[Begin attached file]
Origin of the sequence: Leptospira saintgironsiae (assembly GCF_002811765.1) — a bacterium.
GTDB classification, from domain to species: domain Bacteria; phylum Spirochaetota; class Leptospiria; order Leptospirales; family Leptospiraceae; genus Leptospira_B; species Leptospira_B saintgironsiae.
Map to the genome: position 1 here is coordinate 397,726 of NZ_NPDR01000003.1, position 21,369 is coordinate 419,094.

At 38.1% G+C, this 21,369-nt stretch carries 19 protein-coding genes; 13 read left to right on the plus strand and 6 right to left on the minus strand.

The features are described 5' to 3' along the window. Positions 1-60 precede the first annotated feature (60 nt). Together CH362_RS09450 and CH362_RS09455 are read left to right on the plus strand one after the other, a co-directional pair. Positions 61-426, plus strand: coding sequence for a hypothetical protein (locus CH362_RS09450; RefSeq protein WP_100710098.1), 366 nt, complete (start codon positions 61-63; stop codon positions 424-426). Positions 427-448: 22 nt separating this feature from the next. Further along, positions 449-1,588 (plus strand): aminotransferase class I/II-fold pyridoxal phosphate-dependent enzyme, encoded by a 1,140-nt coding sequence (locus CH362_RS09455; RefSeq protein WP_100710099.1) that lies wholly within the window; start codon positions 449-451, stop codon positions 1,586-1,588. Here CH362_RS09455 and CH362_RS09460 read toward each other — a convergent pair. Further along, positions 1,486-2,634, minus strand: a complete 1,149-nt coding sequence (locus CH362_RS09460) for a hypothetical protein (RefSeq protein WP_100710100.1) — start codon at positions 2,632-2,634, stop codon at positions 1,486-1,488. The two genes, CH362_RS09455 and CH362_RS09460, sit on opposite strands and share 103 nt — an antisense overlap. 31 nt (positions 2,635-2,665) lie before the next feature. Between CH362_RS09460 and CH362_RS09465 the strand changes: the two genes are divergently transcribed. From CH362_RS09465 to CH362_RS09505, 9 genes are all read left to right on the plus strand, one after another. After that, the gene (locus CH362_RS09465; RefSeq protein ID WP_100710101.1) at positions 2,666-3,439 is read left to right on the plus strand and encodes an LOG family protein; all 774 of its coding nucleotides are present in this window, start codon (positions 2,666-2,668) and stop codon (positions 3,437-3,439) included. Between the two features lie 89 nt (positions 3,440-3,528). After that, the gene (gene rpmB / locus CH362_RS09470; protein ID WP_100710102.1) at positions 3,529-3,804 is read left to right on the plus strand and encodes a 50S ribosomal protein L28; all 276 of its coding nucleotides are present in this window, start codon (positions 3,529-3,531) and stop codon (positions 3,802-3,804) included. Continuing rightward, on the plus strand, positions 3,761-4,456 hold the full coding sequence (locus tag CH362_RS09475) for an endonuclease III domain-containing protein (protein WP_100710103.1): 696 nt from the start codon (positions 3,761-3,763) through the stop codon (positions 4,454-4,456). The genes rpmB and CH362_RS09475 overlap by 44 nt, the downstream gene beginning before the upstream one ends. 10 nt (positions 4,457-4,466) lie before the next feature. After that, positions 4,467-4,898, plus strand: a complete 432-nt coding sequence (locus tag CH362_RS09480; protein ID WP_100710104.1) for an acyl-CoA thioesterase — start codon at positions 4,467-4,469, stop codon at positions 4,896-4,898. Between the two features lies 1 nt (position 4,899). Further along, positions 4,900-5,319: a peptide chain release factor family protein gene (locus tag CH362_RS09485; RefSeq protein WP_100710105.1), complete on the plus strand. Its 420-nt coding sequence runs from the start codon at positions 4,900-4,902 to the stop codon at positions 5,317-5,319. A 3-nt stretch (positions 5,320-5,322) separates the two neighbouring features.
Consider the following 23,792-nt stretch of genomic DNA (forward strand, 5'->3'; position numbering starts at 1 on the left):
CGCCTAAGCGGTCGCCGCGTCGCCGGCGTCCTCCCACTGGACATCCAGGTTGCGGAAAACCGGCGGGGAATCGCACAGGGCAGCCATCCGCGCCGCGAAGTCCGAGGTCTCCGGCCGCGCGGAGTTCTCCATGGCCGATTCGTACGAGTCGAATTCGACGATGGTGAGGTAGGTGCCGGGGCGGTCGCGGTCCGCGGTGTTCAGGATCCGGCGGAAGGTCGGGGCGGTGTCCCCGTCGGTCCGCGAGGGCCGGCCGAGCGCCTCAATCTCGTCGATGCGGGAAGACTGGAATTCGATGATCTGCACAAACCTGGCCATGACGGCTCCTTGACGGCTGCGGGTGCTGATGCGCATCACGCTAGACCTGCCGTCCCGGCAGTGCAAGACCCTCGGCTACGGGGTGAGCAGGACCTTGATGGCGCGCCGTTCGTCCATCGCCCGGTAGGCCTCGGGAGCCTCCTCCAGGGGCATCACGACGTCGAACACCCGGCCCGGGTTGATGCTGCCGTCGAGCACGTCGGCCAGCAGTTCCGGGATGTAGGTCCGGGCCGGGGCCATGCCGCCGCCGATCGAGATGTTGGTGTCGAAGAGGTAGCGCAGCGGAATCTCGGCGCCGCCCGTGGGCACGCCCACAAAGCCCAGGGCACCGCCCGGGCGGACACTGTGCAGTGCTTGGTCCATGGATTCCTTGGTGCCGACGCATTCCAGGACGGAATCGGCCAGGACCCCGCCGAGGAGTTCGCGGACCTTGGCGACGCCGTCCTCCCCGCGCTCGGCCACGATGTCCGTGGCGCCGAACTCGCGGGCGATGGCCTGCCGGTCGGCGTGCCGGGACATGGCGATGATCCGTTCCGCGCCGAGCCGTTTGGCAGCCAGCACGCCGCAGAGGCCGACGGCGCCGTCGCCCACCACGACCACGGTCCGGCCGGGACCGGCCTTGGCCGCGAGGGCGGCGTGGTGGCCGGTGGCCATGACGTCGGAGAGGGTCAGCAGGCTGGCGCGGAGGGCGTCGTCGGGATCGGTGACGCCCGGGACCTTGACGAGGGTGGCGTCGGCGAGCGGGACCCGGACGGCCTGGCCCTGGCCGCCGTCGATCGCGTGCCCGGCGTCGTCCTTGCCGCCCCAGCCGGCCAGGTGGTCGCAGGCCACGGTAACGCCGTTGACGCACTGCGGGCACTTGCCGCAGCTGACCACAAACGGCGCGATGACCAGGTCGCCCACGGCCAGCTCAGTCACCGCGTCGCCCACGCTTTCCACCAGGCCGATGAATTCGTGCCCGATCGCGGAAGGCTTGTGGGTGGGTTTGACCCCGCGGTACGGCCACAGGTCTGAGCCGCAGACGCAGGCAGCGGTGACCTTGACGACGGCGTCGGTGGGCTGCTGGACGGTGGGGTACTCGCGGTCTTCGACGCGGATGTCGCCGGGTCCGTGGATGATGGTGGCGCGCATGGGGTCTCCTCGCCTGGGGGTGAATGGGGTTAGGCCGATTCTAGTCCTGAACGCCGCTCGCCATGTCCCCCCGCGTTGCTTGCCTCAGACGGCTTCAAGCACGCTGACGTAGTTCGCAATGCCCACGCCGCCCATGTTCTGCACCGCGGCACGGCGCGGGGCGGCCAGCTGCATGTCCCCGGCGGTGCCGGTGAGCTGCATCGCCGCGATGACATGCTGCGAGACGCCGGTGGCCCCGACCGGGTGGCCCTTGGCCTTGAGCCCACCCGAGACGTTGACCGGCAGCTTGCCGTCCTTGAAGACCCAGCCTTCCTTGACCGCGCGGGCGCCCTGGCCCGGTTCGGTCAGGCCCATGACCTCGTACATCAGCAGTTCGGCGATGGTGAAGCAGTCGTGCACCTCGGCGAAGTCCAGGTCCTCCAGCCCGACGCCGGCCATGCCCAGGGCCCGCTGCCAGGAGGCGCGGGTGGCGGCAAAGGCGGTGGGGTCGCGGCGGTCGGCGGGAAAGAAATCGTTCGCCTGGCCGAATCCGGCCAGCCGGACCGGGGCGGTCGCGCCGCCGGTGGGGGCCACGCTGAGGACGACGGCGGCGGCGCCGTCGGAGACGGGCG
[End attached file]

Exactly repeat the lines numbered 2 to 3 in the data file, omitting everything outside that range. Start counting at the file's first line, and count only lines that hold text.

GTDB classification, from domain to species: domain Bacteria; phylum Spirochaetota; class Leptospiria; order Leptospirales; family Leptospiraceae; genus Leptospira_B; species Leptospira_B saintgironsiae.
Map to the genome: position 1 here is coordinate 397,726 of NZ_NPDR01000003.1, position 21,369 is coordinate 419,094.